Hong Kongers plead guilty to 'national security' charge over sanction calls

AFP
Hong Kong, China Published: Aug 19, 2021, 12:01 PM(IST)

Flags of China and Hong Kong (file photo) Photograph:( AFP )

Story highlights

China imposed the sweeping security law on Hong Kong last year to wipe out dissent after the financial hub was rocked by huge and often violent democracy protests

Two Hong Kongers accused of being part of a group that campaigned for international sanctions against China pleaded guilty under the city's national security law on Thursday in a case that is linked to jailed pro-democracy media tycoon Jimmy Lai.

China imposed the sweeping security law on Hong Kong last year to wipe out dissent after the financial hub was rocked by huge and often violent democracy protests.

More than 130 people, including many of the city's best-known democracy advocates, have since been arrested under the law.

Democracy activist Andy Li, 31, and paralegal Chan Tsz-wah, 30, admitted to a charge of "colluding with foreign forces to endanger China's national security" on Thursday.

Prosecutors said they were part of a group that organised the publishing of adverts and articles in overseas newspapers calling for sanctions against China.

Both were in custody ahead of their plea.

Little has been heard in open court about the case against the duo but they are part of a group of people linked to jailed pro-democracy media tycoon Lai who faces the same national security charge.

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Authorities have accused Lai, 73, of running a "criminal syndicate" that lobbied for international sanctions against China over its crackdown in Hong Kong.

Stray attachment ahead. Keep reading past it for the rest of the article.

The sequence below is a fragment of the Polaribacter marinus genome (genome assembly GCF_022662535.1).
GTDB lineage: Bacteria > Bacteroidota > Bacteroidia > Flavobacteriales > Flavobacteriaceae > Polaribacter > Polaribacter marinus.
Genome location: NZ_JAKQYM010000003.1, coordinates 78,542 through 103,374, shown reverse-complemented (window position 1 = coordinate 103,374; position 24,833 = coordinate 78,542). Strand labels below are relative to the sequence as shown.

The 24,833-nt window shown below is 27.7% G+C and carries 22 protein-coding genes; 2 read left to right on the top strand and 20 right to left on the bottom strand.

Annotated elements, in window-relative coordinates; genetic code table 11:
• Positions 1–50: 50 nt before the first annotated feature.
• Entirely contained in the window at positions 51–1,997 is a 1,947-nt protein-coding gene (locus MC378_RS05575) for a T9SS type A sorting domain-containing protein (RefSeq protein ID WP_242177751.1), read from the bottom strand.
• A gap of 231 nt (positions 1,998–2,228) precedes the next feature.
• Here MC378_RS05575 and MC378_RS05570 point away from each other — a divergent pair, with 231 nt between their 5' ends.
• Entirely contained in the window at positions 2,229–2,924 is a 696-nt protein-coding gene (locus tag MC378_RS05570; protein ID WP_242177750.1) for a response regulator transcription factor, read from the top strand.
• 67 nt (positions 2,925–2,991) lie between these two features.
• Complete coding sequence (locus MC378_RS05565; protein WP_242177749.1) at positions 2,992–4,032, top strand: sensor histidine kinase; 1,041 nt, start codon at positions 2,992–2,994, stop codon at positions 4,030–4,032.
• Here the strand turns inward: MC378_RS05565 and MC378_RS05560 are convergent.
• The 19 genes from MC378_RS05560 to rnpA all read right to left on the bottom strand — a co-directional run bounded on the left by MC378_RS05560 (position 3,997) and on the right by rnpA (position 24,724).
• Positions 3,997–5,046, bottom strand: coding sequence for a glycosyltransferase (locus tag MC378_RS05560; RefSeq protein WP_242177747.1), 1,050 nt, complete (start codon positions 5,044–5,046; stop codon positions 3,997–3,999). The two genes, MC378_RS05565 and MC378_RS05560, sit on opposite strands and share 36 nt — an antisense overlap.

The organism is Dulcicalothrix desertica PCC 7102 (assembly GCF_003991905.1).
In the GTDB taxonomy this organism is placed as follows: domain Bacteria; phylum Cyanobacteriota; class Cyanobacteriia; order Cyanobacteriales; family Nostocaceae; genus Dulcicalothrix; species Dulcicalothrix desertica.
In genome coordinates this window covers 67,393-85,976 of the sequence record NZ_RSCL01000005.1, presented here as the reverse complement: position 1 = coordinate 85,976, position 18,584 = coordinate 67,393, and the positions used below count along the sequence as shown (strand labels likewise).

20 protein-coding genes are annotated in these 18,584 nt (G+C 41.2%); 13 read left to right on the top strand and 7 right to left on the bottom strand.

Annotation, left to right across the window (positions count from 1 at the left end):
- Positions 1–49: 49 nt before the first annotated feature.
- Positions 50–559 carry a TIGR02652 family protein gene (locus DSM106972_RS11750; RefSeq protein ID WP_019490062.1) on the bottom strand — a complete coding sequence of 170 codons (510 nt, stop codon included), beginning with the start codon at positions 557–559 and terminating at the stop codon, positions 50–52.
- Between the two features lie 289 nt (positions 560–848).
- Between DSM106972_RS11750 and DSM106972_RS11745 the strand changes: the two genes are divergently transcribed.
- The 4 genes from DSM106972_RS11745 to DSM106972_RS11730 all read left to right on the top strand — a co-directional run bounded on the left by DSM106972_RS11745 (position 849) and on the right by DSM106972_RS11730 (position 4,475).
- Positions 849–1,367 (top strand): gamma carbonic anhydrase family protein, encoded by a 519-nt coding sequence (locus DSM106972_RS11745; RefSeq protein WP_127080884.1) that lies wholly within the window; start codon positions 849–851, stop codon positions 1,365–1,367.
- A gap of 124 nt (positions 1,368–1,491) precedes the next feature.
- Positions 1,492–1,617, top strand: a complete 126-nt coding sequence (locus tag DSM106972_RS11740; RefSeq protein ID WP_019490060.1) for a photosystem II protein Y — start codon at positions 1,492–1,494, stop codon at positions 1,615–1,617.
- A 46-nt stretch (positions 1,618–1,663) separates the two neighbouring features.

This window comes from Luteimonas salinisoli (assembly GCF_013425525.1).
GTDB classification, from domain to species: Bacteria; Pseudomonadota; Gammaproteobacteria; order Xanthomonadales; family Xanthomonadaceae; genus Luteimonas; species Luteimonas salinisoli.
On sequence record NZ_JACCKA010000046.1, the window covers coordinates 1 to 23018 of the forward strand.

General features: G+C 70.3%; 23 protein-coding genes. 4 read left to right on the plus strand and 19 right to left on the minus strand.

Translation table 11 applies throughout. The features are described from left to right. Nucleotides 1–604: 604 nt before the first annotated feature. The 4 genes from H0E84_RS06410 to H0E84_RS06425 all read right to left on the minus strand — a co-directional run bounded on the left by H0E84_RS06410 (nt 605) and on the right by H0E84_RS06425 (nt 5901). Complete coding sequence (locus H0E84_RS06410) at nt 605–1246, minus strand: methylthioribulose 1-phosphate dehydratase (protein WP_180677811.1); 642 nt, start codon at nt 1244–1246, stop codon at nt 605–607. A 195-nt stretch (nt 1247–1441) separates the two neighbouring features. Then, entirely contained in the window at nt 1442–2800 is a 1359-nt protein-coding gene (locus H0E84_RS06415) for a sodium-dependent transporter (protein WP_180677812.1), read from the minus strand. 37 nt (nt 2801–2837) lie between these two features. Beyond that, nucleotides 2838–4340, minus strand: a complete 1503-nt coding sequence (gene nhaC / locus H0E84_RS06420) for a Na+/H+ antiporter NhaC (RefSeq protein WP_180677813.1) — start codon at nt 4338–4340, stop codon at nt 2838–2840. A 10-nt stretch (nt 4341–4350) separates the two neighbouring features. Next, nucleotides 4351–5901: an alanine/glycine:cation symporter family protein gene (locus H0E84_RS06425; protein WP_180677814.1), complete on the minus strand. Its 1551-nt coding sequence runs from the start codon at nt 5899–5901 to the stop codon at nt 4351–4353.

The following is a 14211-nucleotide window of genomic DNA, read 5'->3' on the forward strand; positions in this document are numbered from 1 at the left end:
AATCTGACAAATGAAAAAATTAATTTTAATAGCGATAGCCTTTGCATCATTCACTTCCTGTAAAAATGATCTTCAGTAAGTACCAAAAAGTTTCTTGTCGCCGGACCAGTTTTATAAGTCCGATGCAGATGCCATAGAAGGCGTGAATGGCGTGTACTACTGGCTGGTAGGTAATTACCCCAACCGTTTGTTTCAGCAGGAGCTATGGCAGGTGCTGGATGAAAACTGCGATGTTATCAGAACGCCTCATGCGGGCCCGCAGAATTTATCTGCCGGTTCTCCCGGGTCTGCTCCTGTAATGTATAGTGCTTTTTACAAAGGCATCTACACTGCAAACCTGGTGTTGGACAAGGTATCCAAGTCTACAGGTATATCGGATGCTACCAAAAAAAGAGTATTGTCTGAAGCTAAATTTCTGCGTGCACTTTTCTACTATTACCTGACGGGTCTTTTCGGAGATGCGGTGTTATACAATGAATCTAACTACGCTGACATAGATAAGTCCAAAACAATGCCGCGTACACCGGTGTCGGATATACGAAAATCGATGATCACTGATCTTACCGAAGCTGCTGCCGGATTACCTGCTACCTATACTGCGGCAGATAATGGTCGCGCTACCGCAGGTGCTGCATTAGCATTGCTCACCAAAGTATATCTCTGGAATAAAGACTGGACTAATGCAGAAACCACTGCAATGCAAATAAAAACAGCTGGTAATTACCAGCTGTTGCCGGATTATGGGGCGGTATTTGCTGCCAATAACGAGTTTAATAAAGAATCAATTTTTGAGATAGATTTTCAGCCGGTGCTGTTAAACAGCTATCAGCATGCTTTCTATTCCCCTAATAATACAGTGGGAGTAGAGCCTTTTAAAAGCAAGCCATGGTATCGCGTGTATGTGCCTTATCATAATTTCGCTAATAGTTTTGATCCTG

At Thursday's hearing, prosecutors read out a summary of the allegations against the two defendants. 

In it they accused Lai, and his American aide Mark Simon, of being "masterminds and financial support behind the scene and at the highest level of the syndicate".

Chan allegedly delivered Lai and Simon's instructions to Li.

Simon left Hong Kong last year and has previously described the prosecution against Lai and others as a political witch hunt against Beijing's critics. 

Lai's popular newspaper Apple Daily closed down in June after authorities used the security law to freeze its assets over the content of the tabloid's reporting.

Li was one of 12 Hong Kongers who made a failed attempt to flee the city by speedboat for Taiwan last summer.

They were intercepted by the Chinese coast guard and held in detention until their conviction at a closed hearing for illegal border crossing.

The group were eventually returned to Hong Kong custody.

Charges of Li and Chan assisting offenders over the fugitives case have been shelved by the prosecution as the pair pleaded guilty to the collusion offences. 

The pair were remanded back into custody following their plea with the next hearing scheduled for January next year. 

The case against Lai and his co-accused has yet to come to court.

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